Running your rails app without a browser

I still get to switch over to rails 1.1. Mind you, I have been running around with my hair on fire doing more mundane things like preparing my tax return.
In building upon that article on integration testing by Jamis, I ran accross an article from Mike Clark is describing in great details how to run your Rails App, without a browser.
And this is just what the doctor ordered for fairly complex test scenarii. Just imagine the possibility of automating full scripts that go across multiple controllers, exercise how your models related to each other…
Plus that app object has got to be useful while debugging!

Selenium IDE

Along the line of finding a solution for automating your user testing, if writing a script is not your cup of tea, you can use Selenium IDE to help you record your steps in the browser, complete with some assertions. Check out the demo: Automating a Google search

The downside (if that was one :D) is that you need to use firefox.

Download the firefox extension

Fore more details, visit the Selenium IDE site.

Best practices has posted an excellent summary of his take on Rails best practices.

And I think I need to do some reading, that the second time in as many days that someone mentions Refactoring by Martin Fowler, and this has me intrigued.

My top favorites:

  • testing of course
  • I second Luke. Selenium and Selenium on Rails is a better approach for functional (and user type testing). I’m not saying this should replace it. Use both techniques.
  • DRY (Don’t Repeat Yourself)

Fixture variables not created

Given a fixture contacts.yml which contains:

id: 1
name: patrick

pre 1.0 solutions:

@contacts[“patrick”]  #using hash
@patrick              #using variable

solution 1:

contacts(:patrick)    #using accessor

solution 2:

@loaded_fixtures[“contacts”][“patrick”] #direct access (not recommended)

solution 3:

Edit the test/test_helper.rb and set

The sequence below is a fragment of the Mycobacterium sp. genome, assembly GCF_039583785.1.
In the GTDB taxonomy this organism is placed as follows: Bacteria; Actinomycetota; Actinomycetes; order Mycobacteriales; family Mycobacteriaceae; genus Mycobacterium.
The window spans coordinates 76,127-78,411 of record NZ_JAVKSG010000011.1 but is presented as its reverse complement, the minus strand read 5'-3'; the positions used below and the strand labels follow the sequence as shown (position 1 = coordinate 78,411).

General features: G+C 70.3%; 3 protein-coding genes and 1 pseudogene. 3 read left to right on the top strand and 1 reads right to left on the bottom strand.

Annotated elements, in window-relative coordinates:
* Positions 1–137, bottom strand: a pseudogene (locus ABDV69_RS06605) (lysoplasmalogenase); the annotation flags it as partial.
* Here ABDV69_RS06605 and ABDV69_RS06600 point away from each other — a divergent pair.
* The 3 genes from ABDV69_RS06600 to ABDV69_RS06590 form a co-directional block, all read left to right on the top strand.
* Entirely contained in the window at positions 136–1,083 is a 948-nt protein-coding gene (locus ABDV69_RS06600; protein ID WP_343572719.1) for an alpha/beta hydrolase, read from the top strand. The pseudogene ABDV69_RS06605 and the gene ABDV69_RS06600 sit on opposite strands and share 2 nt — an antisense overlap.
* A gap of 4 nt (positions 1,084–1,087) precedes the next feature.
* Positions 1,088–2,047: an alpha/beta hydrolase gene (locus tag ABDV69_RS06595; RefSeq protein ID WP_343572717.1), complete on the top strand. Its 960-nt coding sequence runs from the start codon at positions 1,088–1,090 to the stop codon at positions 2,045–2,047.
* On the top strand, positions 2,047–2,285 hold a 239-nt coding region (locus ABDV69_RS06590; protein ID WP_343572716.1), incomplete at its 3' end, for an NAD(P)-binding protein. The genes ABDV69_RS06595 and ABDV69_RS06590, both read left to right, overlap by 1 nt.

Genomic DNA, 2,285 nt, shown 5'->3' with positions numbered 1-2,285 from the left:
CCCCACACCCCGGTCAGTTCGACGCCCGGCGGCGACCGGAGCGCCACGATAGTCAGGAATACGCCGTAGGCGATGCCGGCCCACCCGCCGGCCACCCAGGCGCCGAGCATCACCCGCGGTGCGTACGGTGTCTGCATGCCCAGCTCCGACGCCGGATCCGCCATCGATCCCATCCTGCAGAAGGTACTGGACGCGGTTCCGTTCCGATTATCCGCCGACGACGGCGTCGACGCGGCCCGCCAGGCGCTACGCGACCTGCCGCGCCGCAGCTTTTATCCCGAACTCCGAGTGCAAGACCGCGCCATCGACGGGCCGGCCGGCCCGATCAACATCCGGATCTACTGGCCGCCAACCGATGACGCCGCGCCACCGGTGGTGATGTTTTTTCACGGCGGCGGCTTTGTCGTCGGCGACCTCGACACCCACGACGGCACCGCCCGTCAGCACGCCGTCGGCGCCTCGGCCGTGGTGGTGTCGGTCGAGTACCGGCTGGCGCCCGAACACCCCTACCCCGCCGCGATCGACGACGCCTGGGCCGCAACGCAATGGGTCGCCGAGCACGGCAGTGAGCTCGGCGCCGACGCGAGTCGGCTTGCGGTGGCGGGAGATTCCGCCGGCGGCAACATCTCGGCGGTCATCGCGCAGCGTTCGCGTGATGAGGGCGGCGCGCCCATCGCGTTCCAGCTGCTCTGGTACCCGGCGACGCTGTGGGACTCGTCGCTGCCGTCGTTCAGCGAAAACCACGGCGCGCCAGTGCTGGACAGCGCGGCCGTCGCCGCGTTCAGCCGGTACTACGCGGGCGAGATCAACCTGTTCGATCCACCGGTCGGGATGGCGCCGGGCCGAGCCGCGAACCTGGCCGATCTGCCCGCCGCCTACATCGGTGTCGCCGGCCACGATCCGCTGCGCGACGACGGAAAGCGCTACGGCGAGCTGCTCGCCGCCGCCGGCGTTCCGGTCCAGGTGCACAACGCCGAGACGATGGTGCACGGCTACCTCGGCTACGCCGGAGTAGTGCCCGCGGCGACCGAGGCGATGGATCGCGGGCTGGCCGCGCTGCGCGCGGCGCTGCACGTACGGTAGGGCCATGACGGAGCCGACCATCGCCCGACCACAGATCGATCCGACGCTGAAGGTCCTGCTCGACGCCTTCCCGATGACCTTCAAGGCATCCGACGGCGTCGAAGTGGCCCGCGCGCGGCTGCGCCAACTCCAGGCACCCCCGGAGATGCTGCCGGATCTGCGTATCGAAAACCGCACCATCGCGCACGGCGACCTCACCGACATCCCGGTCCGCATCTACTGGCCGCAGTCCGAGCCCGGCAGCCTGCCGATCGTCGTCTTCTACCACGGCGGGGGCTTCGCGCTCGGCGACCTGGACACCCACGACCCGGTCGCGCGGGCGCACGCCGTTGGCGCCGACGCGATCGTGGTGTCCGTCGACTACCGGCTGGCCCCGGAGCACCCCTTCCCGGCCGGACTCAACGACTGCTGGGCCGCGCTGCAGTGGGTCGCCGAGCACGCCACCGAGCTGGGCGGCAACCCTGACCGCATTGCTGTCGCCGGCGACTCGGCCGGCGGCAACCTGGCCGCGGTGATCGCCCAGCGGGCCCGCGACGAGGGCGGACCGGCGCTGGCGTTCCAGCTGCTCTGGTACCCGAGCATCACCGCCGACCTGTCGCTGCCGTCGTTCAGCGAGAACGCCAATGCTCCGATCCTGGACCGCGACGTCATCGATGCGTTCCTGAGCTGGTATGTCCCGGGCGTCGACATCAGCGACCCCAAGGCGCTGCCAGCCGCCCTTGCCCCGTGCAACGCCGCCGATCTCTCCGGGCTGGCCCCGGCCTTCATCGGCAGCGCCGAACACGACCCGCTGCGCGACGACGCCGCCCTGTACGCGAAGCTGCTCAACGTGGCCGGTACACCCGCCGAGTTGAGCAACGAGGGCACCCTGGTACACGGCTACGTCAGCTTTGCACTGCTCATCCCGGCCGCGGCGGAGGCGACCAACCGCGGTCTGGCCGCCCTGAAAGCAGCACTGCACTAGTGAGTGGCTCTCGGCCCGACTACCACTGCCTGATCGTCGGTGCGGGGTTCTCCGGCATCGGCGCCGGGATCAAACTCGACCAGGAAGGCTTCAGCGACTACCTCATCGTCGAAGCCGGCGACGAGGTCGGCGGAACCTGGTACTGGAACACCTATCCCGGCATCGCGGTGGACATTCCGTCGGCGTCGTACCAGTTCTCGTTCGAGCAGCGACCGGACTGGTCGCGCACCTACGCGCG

self.use_instantiated_fixtures  = true

this way the fixture variables are created like they used to.

You can get more details from the man himself (Mike Clark’s Weblog).

Integration Testing in Rails 1.1

I must have been asleep at the keyboard the first time I read Jamis article on Integration Testing in Rails 1.1. as it didn’t register as being so promising that it was worth a second look.

You can find the full description on Jamis the { buckblogs :here }.

This is going to be an invaluable tool to test my Rails applications. True, it won’t catch the Javascript problems, but it will help find a lot of the integration issues between the various pages and help me exercise all critical use cases. As you may know, no single testing technique can catch all problems (it is really the combination of all techniques working in tandem that help), and this one is going to be a very important one. And we all know that if adding a test is that easy, then there is no excuse for not doing it ;)

In fact, I’m quite excited at the prospect of giving it a test drive! Thanks Jamis!

3/15 update: and if you can’t wait, you can read Damien Tanner’s article on the subject.

Now I just need to figure out how to play with the trunk without breaking my current installation. I’ll cover that when I get to it.

update #2: scratch my previous comment, there is a good description on how to use the trunk, a.k.a. EdgeRails on

Some non-transactional changed tables couldn’t be rolled back

Here’s an other thing that is not supposed to happen, but invariably does.

Playing aroung with Unit Testing in Rails (you are using them, right?), one test fails with:

Exception `ActiveRecord::StatementInvalid’ at
- Mysql::Error: Warning:  Some non-transactional changed
tables couldn’t be rolled back: ROLLBACK

Turns out that on my OS (debian), the default mysql database table type is MyISAM and it does not support ROLLBACK, try InnoDB instead.

March 12, 2006 update:

In case this is not possible, or too much problem, there is an other solution (albeit slower).

In test/test_helper.rb, change:

self.use_transactional_fixtures = true


self.use_transactional_fixtures = false

this way, the testing framework won’t use rollback but drop and recreate the tables each time (which explains why this is slower).